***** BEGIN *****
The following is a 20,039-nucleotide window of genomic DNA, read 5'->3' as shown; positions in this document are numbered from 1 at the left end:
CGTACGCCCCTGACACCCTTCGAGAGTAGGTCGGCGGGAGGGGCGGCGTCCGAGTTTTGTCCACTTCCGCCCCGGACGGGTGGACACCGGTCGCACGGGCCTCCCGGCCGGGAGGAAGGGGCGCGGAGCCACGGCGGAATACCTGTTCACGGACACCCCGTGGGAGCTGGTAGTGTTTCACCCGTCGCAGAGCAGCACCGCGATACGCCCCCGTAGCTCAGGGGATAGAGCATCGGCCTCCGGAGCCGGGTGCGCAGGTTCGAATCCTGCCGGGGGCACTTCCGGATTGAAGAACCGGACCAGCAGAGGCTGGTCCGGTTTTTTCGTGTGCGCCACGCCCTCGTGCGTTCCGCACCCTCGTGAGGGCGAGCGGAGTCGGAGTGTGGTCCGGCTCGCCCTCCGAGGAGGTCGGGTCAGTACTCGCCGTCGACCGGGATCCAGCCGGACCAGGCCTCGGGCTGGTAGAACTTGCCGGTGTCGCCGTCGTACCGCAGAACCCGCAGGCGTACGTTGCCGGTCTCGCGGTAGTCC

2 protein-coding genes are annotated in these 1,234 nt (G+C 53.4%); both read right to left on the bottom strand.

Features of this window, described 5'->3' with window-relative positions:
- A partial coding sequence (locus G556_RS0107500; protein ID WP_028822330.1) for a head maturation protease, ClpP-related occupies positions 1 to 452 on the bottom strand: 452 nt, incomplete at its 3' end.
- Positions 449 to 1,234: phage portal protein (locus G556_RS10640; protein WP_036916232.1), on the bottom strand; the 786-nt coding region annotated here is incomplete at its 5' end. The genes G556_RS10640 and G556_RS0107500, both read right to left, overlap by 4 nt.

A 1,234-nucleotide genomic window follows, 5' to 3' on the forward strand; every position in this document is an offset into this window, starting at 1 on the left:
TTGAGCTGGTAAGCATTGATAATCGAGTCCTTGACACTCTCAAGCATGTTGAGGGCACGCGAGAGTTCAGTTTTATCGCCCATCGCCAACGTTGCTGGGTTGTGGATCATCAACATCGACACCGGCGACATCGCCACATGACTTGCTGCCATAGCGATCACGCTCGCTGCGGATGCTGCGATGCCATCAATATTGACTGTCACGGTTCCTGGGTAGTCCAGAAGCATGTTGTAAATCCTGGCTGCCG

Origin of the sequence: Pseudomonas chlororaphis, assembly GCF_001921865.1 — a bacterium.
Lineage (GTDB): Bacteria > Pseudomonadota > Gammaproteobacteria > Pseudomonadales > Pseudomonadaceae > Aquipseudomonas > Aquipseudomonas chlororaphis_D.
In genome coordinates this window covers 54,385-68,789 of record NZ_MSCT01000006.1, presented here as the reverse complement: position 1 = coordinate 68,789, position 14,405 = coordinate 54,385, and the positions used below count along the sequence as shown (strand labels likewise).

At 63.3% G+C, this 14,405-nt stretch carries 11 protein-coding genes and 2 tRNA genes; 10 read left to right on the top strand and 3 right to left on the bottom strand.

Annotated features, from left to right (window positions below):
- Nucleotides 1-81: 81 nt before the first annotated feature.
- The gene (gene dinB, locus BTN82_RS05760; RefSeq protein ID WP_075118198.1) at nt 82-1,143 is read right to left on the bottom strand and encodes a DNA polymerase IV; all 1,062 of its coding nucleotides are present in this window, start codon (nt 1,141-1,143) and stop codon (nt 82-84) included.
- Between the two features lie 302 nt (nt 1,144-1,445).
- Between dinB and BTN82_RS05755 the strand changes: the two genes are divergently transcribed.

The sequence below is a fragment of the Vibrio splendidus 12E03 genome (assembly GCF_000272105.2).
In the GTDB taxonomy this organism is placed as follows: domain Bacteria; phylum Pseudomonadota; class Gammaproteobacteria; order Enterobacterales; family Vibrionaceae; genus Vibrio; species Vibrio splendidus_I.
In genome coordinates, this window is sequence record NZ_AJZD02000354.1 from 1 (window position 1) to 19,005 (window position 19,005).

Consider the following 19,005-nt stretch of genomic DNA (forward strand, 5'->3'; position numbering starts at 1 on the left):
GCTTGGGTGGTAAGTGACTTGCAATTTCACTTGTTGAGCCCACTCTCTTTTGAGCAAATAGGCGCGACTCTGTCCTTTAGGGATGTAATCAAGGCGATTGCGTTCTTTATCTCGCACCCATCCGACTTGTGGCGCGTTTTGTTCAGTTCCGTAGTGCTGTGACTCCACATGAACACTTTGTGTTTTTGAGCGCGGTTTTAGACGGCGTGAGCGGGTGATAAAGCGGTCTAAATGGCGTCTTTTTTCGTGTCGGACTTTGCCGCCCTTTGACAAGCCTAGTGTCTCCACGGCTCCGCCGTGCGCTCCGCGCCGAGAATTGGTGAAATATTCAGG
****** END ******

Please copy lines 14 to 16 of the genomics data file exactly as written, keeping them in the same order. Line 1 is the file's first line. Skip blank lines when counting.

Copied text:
- Nucleotides 1-81: 81 nt before the first annotated feature.
- The gene (gene dinB, locus BTN82_RS05760; RefSeq protein ID WP_075118198.1) at nt 82-1,143 is read right to left on the bottom strand and encodes a DNA polymerase IV; all 1,062 of its coding nucleotides are present in this window, start codon (nt 1,141-1,143) and stop codon (nt 82-84) included.
- Between the two features lie 302 nt (nt 1,144-1,445).